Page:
Writing and acting for your "pleasure"

Blog posts whenever I'M in the mood

Other fun things

M-O-O-N, that Spells 1,500 Page Novel

Stephen King's The Stand is flawed in many ways... and yet it's still a masterpiece somehow.

Oh man, the original cover just SCREAMS "Epic!" to me, even though it makes no sense in context of what actually happens in the book. Maybe it's figurative?

Oh man, the original cover just SCREAMS "Epic!" to me, even though it makes no sense in context of what actually happens in the book. Maybe it's figurative?

The Stand. A book so thick you could drop it on a gopher and it would crush their skull.

Long as hell, but it doesn't feel that long (most of the time). A lot of that is owed to King's writing style; easy-to-read without being stupid. His use of language is the epitome of clarity. When I read him, I rarely find myself rereading the same paragraph or sentence in a desperate bid to discern meaning.

The Stand is an epic in every sense of the word. It's apocalyptic and fantastical and there are dozens of characters and it's about a deadly struggle between good and evil, filled to the brim with religious allegory.

Sidebar: though nonreligious myself, I found I didn't mind the religious nature of this book. It wasn't trying to force some sort of christian agenda, it's just that christian imagery works really, really well in telling such a grand narrative.

The flaws of The Stand cannot be ignored, some of which are a product it simply having been written in the eighties. For instance, King has trouble writing non-white people in a way that comes across as more than a little problematic. Just get to the section about the "Black Junta" and will you see what I mean.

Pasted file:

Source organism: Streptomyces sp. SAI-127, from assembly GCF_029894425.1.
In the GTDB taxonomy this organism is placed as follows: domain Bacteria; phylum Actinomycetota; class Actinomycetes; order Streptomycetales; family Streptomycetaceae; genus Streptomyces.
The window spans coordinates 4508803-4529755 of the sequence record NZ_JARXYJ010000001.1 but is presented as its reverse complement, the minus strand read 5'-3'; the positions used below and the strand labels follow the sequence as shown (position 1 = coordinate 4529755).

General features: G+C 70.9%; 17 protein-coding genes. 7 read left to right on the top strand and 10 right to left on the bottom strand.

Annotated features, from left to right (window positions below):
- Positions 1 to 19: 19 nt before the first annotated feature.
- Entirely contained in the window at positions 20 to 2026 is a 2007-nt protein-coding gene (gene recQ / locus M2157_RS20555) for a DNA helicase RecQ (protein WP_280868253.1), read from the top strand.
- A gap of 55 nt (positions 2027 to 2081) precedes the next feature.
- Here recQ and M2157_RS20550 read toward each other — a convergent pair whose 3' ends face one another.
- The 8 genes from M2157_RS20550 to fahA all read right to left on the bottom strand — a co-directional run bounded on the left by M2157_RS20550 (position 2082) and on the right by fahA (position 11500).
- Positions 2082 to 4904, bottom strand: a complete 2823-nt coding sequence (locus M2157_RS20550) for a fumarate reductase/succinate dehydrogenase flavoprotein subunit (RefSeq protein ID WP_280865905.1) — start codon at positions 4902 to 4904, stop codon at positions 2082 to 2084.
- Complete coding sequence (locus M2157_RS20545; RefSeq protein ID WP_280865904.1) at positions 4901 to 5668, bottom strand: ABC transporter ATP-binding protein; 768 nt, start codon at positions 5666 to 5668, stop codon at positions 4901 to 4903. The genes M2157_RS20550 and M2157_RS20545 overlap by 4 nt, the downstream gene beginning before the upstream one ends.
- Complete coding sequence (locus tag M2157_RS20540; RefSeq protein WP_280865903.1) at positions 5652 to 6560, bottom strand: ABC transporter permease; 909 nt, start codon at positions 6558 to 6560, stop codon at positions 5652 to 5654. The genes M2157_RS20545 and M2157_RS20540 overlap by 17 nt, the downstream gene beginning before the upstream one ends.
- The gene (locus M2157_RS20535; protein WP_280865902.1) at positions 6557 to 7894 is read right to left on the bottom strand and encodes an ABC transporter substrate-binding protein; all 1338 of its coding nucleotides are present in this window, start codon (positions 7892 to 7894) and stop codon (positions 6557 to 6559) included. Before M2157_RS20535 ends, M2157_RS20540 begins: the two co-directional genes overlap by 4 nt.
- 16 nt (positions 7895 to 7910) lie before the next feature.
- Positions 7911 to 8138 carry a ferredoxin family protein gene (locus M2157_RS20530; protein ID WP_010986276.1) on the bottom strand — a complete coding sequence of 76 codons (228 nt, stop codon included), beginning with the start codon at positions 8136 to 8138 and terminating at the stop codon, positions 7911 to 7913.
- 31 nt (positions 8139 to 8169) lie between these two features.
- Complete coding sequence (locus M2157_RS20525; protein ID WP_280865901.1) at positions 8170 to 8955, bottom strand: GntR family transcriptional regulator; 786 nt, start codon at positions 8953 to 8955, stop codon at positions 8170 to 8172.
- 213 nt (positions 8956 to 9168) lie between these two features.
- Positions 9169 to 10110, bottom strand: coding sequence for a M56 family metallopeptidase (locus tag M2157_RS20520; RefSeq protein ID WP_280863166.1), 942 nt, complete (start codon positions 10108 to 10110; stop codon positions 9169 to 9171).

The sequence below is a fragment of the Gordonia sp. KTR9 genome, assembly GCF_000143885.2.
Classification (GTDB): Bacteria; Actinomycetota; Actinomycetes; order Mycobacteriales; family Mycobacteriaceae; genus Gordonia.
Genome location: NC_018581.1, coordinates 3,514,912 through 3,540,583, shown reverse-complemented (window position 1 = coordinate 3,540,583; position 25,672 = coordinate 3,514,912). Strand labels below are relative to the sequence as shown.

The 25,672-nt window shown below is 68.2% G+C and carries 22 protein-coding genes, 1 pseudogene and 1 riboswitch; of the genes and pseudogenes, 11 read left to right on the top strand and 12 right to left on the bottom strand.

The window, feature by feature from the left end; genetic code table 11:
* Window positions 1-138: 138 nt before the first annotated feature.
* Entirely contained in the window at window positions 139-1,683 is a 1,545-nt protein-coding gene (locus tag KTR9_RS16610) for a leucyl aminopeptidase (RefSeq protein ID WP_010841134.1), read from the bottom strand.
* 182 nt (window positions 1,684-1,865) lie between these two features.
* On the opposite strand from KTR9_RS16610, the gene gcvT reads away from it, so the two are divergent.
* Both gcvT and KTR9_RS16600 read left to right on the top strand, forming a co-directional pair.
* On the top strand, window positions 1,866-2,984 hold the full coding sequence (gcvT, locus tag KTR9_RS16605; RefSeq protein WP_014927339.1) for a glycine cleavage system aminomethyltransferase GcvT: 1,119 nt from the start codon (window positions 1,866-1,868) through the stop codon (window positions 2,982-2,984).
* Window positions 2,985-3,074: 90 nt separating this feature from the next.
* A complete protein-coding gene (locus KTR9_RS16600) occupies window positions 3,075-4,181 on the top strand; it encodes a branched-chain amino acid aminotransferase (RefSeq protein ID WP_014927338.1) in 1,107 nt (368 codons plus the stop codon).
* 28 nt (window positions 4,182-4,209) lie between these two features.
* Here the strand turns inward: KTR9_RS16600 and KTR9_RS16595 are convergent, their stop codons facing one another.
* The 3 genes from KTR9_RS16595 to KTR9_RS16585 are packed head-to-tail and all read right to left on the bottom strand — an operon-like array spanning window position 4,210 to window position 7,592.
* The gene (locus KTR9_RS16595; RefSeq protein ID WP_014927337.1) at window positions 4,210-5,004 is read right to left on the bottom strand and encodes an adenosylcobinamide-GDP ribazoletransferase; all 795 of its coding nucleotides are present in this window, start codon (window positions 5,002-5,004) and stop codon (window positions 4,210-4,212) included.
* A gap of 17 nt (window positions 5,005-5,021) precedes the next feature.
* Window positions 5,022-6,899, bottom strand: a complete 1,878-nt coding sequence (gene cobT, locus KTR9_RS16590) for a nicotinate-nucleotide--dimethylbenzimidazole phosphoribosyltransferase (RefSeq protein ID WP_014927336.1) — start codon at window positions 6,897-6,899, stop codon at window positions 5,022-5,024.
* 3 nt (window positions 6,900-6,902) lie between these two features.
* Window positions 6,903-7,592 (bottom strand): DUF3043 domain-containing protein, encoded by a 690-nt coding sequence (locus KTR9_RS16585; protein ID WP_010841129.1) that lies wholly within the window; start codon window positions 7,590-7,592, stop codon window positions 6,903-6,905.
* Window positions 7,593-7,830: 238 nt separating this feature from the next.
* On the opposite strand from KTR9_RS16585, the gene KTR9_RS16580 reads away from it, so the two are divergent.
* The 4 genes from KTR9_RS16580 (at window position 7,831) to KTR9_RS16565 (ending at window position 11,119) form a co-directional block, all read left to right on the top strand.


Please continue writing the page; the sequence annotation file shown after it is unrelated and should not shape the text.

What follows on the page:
There are also a lot of diversions in this book. Yes, they provide excellent flavoring to the world and work to deepen the characters, but there were times when I'd finish a chapter and go - that was well written, but was that really necessary? Things sure take their time getting into place, which the diversions only distract from. I frequently wondered "Where is this going?" not because I was riveted by suspense, but because I had trouble discerning the main thread of the story. I think the whole saga in Boulder could've been about a hundred pages shorter - I got the hint about the dangers of politicking after the first council meeting, just hurry up and get to the game-changing event, please.

And yet. Oh, and yet.

When this book kicks off, it kicks off hard. King painstakingly takes you through the apocalypse, making you live the catastrophic death toll of Captain Trips in a way that really impresses the scale of what it would mean to lose 99+% of America's population in the span of a week. The final quest in the last third of the book had me gripped by my puny throat, so much so that it was several hours past my bedtime before I could tear myself away. There's a lot of fluff in the book, but the climactic moments make it all totally worth it.

Then there's Randal Flagg. One of the greatest villains in fiction. There's so much deliciousness in the evil he perpetrates throughout the book. I will never forget the chapter he was introduced: a chapter-long character introduction that so well conveys just who this bastard is, and is so well-written, that I read it a second time on finishing it the first time. I NEVER DO SHIT LIKE THAT. It is without hyperbole that I say Randall Flagg's introduction is the best villain introduction of all time.

For having so many characters, I was invested in almost all of them. Even the utter shitheads (god, I fucking hate you, HAROLD) had me rooting for them against my will.

If you like King's work at all, then you owe it to yourself to power through The Stand. There's a reason it's heralded as a masterpiece, and the best way to experience it is to dive in and immerse yourself in fifteen hundred pages of grotesque goodness.

Rituals Big and Small

The Honesty of Wailing Guitars